Cape of Good HopeReviewed By David Cornelius
Posted 08/14/06 19:48:24
(Worth A Look)
How can you not smile all the way through a movie like “Cape of Good Hope,” a film overflowing with love and wonder and goodness and heart? Even the saddest parts of the story are enveloped by optimism and warmth, even if such qualities are not evident in those saddest parts. The film is a celebration of the ups and downs of life, and because it is a celebration, the ups will surely win out. And for that, you are surely to leave the film feeling simply wonderful.The film, directed by spouses Mark and Suzanne Kay Bamford (Mark also directed; it’s the feature debut for both), goes the multiple-story route, following the lives of the good folks at a Cape Town animal shelter. Kate (Debbie Brown) is dating an unlikable married man, unaware of the attention she’s getting from coworker Morne (Morne Visser); Sharifa (Quanita Adams) is longing to conceive a child, but is nervous to discuss the issue with her husband (David Isaacs); Jean Claude (Eriq Ebouaney) is an immigrant from the Congo whose PhD in astronomy means little here, although perhaps he can charm over the lovely Lindewe (Nthati Moshesh), a struggling single mother and student eager to find romance again.
This being a story of modern day South Africa, race unsurprisingly plays a powerful role in these tales, yet there is restraint that keeps the film becoming a message movie - instead, race relations are always bubbling underneath, a driving force in the characters’ world, yes, but not the only force. The film presents the shelter as a wonderful place not only for pets, but for people as well, as here is the one place in town where all cultures collide in gentle harmony. Here, the good hope of the title springs forth, and even a vicious dog taught since birth to hate can perhaps learn a new way.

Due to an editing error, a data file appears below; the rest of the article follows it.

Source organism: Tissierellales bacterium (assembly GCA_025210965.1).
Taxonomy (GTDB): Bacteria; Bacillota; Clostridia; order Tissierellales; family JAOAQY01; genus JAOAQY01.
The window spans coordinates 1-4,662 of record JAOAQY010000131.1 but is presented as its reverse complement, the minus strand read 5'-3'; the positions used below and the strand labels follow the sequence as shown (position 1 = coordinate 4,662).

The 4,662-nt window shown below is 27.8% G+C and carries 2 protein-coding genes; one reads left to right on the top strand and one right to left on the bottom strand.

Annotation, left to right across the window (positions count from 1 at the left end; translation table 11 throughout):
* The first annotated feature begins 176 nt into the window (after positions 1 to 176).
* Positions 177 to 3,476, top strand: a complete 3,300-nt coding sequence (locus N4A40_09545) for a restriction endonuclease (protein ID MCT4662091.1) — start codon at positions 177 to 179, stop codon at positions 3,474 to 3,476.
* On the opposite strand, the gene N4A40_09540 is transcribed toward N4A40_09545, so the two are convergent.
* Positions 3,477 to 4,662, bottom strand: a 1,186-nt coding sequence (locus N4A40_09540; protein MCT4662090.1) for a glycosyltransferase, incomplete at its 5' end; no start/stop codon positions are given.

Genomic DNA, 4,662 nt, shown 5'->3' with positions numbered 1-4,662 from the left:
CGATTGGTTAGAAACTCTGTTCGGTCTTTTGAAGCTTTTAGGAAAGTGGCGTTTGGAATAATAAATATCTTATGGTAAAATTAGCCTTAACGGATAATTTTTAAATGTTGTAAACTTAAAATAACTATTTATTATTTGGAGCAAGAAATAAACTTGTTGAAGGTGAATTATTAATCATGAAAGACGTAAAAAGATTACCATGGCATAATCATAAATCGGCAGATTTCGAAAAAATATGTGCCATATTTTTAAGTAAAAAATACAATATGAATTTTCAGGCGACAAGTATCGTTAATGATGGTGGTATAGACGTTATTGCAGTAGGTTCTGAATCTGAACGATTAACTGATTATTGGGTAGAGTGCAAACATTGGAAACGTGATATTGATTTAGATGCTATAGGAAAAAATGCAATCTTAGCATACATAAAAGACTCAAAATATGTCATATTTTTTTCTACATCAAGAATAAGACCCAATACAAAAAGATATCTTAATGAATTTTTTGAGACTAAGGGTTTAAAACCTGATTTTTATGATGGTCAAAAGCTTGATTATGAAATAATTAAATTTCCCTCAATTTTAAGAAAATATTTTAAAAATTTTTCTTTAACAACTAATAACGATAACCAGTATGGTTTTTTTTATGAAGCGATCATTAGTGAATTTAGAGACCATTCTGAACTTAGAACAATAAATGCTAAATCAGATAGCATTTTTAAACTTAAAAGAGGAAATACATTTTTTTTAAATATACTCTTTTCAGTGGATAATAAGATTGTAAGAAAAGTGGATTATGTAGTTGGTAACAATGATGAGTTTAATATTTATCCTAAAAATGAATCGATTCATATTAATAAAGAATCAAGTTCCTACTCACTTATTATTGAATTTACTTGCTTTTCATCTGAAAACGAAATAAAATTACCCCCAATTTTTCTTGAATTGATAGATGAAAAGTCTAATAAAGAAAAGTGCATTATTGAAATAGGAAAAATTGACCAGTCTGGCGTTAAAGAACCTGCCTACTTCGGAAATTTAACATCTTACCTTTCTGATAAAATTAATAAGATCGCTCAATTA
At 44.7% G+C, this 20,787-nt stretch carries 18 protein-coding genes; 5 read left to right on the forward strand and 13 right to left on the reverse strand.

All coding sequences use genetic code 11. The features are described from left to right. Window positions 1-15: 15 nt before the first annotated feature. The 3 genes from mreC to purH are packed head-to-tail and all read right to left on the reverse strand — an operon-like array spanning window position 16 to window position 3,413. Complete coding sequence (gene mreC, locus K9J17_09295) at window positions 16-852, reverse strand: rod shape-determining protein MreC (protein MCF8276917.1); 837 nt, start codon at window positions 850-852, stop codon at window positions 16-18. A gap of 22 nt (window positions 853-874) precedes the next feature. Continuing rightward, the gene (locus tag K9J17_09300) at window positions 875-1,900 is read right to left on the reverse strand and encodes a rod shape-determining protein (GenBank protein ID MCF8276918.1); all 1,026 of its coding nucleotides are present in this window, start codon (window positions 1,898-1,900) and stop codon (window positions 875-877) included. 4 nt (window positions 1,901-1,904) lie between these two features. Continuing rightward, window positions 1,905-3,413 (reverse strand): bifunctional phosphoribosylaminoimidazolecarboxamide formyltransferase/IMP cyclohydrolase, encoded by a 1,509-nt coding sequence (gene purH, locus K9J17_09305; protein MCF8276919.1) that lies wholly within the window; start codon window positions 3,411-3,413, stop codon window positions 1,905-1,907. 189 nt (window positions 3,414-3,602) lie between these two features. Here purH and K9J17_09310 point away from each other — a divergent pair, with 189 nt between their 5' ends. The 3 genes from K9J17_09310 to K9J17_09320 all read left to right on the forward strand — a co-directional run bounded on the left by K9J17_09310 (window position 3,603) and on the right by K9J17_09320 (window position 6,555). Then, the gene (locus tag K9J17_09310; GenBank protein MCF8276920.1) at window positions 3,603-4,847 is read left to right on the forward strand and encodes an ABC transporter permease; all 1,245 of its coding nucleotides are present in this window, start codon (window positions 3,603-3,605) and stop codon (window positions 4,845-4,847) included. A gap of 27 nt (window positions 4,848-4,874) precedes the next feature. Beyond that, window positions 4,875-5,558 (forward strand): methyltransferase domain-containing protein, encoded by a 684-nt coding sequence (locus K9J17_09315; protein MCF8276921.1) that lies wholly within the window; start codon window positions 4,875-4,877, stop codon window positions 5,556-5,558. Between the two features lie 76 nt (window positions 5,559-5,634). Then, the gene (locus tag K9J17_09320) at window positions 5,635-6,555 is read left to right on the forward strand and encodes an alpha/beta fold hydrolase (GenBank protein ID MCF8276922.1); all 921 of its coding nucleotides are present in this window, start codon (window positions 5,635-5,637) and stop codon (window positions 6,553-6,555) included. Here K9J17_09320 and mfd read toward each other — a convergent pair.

Outside the shelter, of course, the real world sets in. There is a beautifully sad moment midway through the film where we learn about Jean Claude’s volunteer job at the local planetarium. It is a simple, underplayed touch, one that offers a striking view of a nation still dealing with divides. More than mere black and white, there is racism of various cultures; even the poorest of local blacks feel suspicious of foreigners, even if the skin color matches their own. Jean Claude is often labeled a foreigner (a “filthy” one, according to Lindewe’s stubborn mother), and his refugee status means his intelligence is meaningless in a nation that considers him an outsider.
But these are only the underlines in a story that ultimately transcends national or cultural boundaries. “Cape of Good Hope” is at its heart a most romantic love story, one bounding with the promise of happily ever afters. And from this wonderful feeling come all those smiles. Just watch as the charming Jean Claude and the lovely Lindewe connect; these are scenes of great joy. The other moments are equally sweet and charming: an awkward attempt at dance lessons, a trip to the fertility clinic, a lovely dinner on the beach. What a wonderful “feel good” movie.
The film’s only problems arrive in the last act, when the Bamfords mistakenly believe they need to throw in some unnecessary (and slightly clichéd) melodrama into the mix. These late scenes take the film off track just enough to keep it from achieving the great heights it almost reaches; even the epilogue gets reduced to a bit of formulaic physical comedy that never quite matches up to the rest of the film.Yet it’s all still so very effective, because the characters have been so crisply formed by the writers and the excellent cast. (Nothing less than terrific performances all around, with the debonair Ebouaney deserving the most notice.) “Cape of Good Hope” is a film about people we want so very much to love, people who keep us watching - and keep us smiling. What a gloriously sweet story.
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